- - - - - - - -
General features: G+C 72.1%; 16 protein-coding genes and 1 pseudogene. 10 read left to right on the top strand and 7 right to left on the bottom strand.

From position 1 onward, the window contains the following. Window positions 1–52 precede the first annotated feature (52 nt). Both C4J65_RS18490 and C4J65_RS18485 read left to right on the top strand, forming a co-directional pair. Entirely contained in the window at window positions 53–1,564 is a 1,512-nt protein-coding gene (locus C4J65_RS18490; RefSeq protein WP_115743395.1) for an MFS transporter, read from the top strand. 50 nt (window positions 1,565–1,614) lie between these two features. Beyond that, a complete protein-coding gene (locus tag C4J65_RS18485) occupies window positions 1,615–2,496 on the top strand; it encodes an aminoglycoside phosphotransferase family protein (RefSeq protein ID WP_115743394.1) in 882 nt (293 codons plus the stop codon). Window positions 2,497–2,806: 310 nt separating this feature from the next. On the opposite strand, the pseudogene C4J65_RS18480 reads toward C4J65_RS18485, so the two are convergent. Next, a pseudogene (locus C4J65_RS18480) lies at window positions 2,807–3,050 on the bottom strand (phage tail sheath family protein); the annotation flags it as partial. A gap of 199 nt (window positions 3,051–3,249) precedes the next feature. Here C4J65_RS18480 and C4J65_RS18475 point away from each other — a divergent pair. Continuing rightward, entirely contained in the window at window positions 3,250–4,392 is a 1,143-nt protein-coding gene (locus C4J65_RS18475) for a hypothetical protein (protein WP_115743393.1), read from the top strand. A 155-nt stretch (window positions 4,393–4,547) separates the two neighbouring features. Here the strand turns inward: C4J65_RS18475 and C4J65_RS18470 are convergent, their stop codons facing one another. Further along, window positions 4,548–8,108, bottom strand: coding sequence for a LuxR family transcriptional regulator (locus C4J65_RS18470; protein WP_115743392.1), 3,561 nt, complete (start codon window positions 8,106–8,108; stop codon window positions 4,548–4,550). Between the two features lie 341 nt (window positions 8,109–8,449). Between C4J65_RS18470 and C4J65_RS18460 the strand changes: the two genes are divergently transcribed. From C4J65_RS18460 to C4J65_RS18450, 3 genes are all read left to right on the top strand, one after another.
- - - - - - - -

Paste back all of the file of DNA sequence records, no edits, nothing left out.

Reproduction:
General features: G+C 72.1%; 16 protein-coding genes and 1 pseudogene. 10 read left to right on the top strand and 7 right to left on the bottom strand.

From position 1 onward, the window contains the following. Window positions 1–52 precede the first annotated feature (52 nt). Both C4J65_RS18490 and C4J65_RS18485 read left to right on the top strand, forming a co-directional pair. Entirely contained in the window at window positions 53–1,564 is a 1,512-nt protein-coding gene (locus C4J65_RS18490; RefSeq protein WP_115743395.1) for an MFS transporter, read from the top strand. 50 nt (window positions 1,565–1,614) lie between these two features. Beyond that, a complete protein-coding gene (locus tag C4J65_RS18485) occupies window positions 1,615–2,496 on the top strand; it encodes an aminoglycoside phosphotransferase family protein (RefSeq protein ID WP_115743394.1) in 882 nt (293 codons plus the stop codon). Window positions 2,497–2,806: 310 nt separating this feature from the next. On the opposite strand, the pseudogene C4J65_RS18480 reads toward C4J65_RS18485, so the two are convergent. Next, a pseudogene (locus C4J65_RS18480) lies at window positions 2,807–3,050 on the bottom strand (phage tail sheath family protein); the annotation flags it as partial. A gap of 199 nt (window positions 3,051–3,249) precedes the next feature. Here C4J65_RS18480 and C4J65_RS18475 point away from each other — a divergent pair. Continuing rightward, entirely contained in the window at window positions 3,250–4,392 is a 1,143-nt protein-coding gene (locus C4J65_RS18475) for a hypothetical protein (protein WP_115743393.1), read from the top strand. A 155-nt stretch (window positions 4,393–4,547) separates the two neighbouring features. Here the strand turns inward: C4J65_RS18475 and C4J65_RS18470 are convergent, their stop codons facing one another. Further along, window positions 4,548–8,108, bottom strand: coding sequence for a LuxR family transcriptional regulator (locus C4J65_RS18470; protein WP_115743392.1), 3,561 nt, complete (start codon window positions 8,106–8,108; stop codon window positions 4,548–4,550). Between the two features lie 341 nt (window positions 8,109–8,449). Between C4J65_RS18470 and C4J65_RS18460 the strand changes: the two genes are divergently transcribed. From C4J65_RS18460 to C4J65_RS18450, 3 genes are all read left to right on the top strand, one after another.